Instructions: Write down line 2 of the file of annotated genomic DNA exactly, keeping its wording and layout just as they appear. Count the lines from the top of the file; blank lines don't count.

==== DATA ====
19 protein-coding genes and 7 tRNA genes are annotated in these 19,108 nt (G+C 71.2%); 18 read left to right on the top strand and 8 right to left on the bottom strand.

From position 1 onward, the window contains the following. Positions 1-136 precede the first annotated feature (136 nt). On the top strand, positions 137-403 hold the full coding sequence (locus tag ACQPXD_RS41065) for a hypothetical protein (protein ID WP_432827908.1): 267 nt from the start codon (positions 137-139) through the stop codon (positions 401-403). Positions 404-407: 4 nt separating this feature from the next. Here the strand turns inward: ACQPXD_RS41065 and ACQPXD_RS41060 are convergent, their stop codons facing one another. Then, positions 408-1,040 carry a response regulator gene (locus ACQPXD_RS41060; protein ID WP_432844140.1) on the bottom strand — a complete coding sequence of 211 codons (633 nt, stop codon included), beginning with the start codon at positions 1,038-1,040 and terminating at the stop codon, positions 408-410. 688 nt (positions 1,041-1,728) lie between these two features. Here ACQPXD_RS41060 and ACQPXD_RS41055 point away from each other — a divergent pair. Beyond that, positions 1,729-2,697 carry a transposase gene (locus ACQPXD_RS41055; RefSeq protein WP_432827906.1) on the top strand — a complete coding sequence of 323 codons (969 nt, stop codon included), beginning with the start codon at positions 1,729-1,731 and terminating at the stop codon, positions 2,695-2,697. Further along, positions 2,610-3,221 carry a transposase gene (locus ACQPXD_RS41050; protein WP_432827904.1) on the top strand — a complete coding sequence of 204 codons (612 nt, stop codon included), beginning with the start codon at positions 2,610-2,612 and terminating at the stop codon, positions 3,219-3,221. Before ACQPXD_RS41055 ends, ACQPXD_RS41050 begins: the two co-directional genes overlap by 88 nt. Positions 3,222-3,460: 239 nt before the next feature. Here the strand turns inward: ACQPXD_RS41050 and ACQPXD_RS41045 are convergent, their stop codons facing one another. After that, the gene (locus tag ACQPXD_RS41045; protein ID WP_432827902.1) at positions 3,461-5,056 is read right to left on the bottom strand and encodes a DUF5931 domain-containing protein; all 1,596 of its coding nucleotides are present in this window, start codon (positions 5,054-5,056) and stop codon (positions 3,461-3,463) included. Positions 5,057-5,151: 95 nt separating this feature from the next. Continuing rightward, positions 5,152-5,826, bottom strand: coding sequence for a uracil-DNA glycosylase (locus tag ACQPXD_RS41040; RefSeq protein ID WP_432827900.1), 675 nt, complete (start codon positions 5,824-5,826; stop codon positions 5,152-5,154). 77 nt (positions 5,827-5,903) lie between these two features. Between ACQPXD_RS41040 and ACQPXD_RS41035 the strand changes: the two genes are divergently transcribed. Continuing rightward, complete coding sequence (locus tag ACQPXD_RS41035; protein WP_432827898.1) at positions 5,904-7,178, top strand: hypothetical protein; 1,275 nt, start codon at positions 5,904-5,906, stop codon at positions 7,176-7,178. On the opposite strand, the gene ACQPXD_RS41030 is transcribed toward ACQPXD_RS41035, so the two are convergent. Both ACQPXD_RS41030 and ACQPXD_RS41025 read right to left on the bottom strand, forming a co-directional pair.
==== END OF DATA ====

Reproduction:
From position 1 onward, the window contains the following. Positions 1-136 precede the first annotated feature (136 nt). On the top strand, positions 137-403 hold the full coding sequence (locus tag ACQPXD_RS41065) for a hypothetical protein (protein ID WP_432827908.1): 267 nt from the start codon (positions 137-139) through the stop codon (positions 401-403). Positions 404-407: 4 nt separating this feature from the next. Here the strand turns inward: ACQPXD_RS41065 and ACQPXD_RS41060 are convergent, their stop codons facing one another. Then, positions 408-1,040 carry a response regulator gene (locus ACQPXD_RS41060; protein ID WP_432844140.1) on the bottom strand — a complete coding sequence of 211 codons (633 nt, stop codon included), beginning with the start codon at positions 1,038-1,040 and terminating at the stop codon, positions 408-410. 688 nt (positions 1,041-1,728) lie between these two features. Here ACQPXD_RS41060 and ACQPXD_RS41055 point away from each other — a divergent pair. Beyond that, positions 1,729-2,697 carry a transposase gene (locus ACQPXD_RS41055; RefSeq protein WP_432827906.1) on the top strand — a complete coding sequence of 323 codons (969 nt, stop codon included), beginning with the start codon at positions 1,729-1,731 and terminating at the stop codon, positions 2,695-2,697. Further along, positions 2,610-3,221 carry a transposase gene (locus ACQPXD_RS41050; protein WP_432827904.1) on the top strand — a complete coding sequence of 204 codons (612 nt, stop codon included), beginning with the start codon at positions 2,610-2,612 and terminating at the stop codon, positions 3,219-3,221. Before ACQPXD_RS41055 ends, ACQPXD_RS41050 begins: the two co-directional genes overlap by 88 nt. Positions 3,222-3,460: 239 nt before the next feature. Here the strand turns inward: ACQPXD_RS41050 and ACQPXD_RS41045 are convergent, their stop codons facing one another. After that, the gene (locus tag ACQPXD_RS41045; protein ID WP_432827902.1) at positions 3,461-5,056 is read right to left on the bottom strand and encodes a DUF5931 domain-containing protein; all 1,596 of its coding nucleotides are present in this window, start codon (positions 5,054-5,056) and stop codon (positions 3,461-3,463) included. Positions 5,057-5,151: 95 nt separating this feature from the next. Continuing rightward, positions 5,152-5,826, bottom strand: coding sequence for a uracil-DNA glycosylase (locus tag ACQPXD_RS41040; RefSeq protein ID WP_432827900.1), 675 nt, complete (start codon positions 5,824-5,826; stop codon positions 5,152-5,154). 77 nt (positions 5,827-5,903) lie between these two features. Between ACQPXD_RS41040 and ACQPXD_RS41035 the strand changes: the two genes are divergently transcribed. Continuing rightward, complete coding sequence (locus tag ACQPXD_RS41035; protein WP_432827898.1) at positions 5,904-7,178, top strand: hypothetical protein; 1,275 nt, start codon at positions 5,904-5,906, stop codon at positions 7,176-7,178. On the opposite strand, the gene ACQPXD_RS41030 is transcribed toward ACQPXD_RS41035, so the two are convergent. Both ACQPXD_RS41030 and ACQPXD_RS41025 read right to left on the bottom strand, forming a co-directional pair.